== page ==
(6) Martinchik, A N. “Nutritional Value of Sesame Seeds.” Voprosy Pitaniia., U.S. National Library of Medicine, ncbi.nlm.nih.gov/pubmed/21842753.

(7) Harvard Health Publishing. “The Truth about Fats: the Good, the Bad, and the in-Between.”Harvard Health, Feb. 2015, www.health.harvard.edu/staying-healthy/the-truth-about-fats-bad-and-good.

(8) “Lignans.” Linus Pauling Institute, 1 Jan. 2018, lpi.oregonstate.edu/mic/dietary-factors/phytochemicals/lignans#introduction.

(9) Coulman, K D, et al. “Whole Sesame Seed Is as Rich a Source of Mammalian Lignan Precursors as Whole Flaxseed.” Nutrition and Cancer., U.S. National Library of Medicine, www.ncbi.nlm.nih.gov/pubmed/16201847.

(10) Thompson, L U, et al. “Mammalian Lignan Production from Various Foods.” Nutrition and Cancer., U.S. National Library of Medicine, ncbi.nlm.nih.gov/pubmed/1656395.

(11) “Office of Dietary Supplements – Vitamin E.” NIH Office of Dietary Supplements, U.S. Department of Health and Human Services, ods.od.nih.gov/factsheets/VitaminE-HealthProfessional/.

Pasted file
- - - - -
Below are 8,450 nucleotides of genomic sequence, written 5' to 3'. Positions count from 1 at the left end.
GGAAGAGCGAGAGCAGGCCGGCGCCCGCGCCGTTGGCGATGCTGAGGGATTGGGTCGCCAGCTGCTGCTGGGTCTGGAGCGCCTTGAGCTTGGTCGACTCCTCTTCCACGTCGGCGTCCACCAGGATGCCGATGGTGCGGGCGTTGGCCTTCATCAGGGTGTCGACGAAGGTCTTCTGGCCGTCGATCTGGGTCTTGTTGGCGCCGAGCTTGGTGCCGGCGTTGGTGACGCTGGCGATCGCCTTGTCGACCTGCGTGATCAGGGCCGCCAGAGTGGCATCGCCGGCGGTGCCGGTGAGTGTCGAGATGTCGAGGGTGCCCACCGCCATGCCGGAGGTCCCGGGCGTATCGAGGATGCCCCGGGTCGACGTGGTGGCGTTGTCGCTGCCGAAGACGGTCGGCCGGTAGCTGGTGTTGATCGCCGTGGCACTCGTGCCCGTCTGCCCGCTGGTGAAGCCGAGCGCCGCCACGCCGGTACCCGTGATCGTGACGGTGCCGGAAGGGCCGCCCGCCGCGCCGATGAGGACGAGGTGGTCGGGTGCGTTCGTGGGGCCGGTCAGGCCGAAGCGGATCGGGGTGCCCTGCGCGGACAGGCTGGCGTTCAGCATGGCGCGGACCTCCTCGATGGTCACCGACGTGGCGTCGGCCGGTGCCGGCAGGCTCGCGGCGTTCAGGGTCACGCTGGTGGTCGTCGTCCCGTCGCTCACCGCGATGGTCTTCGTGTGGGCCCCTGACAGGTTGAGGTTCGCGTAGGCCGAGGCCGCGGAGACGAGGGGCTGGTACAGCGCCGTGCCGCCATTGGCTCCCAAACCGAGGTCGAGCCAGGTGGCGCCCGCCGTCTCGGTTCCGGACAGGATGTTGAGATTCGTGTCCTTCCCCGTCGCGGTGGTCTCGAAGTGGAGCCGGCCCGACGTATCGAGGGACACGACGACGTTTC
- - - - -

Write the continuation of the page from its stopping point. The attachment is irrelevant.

(12) Thiele, J J, and S Ekanayake-Mudiyanselage. “Vitamin E in Human Skin: Organ-Specific Physiology and Considerations for Its Use in Dermatology.” Molecular Aspects of Medicine., U.S. National Library of Medicine, www.ncbi.nlm.nih.gov/pubmed/17719081?dopt=Citation.

(13) Network, Women’s Health. “Omega-3 Fatty Acids-Essential to Health and Happiness.”Women’s Health Network, womenshealthnetwork.com/nutrition/omega-3-fatty-acids-benefits.aspx.

(14) “Omega-3 : Omega-6 Balance.” What Is a Healthy Ratio of Omega-6 to Omega-3?, gbhealthwatch.com/Science-Omega3-Omega6.php.

(15) “Buckwheat .” Buckwheat | Grains & Legumes Nutrition Council, www.glnc.org.au/grains/types-of-grains/buckwheat/.

(16) “Is Sprouted Food Actually Healthier?” com, www.health.com/nutrition/sprouted-food.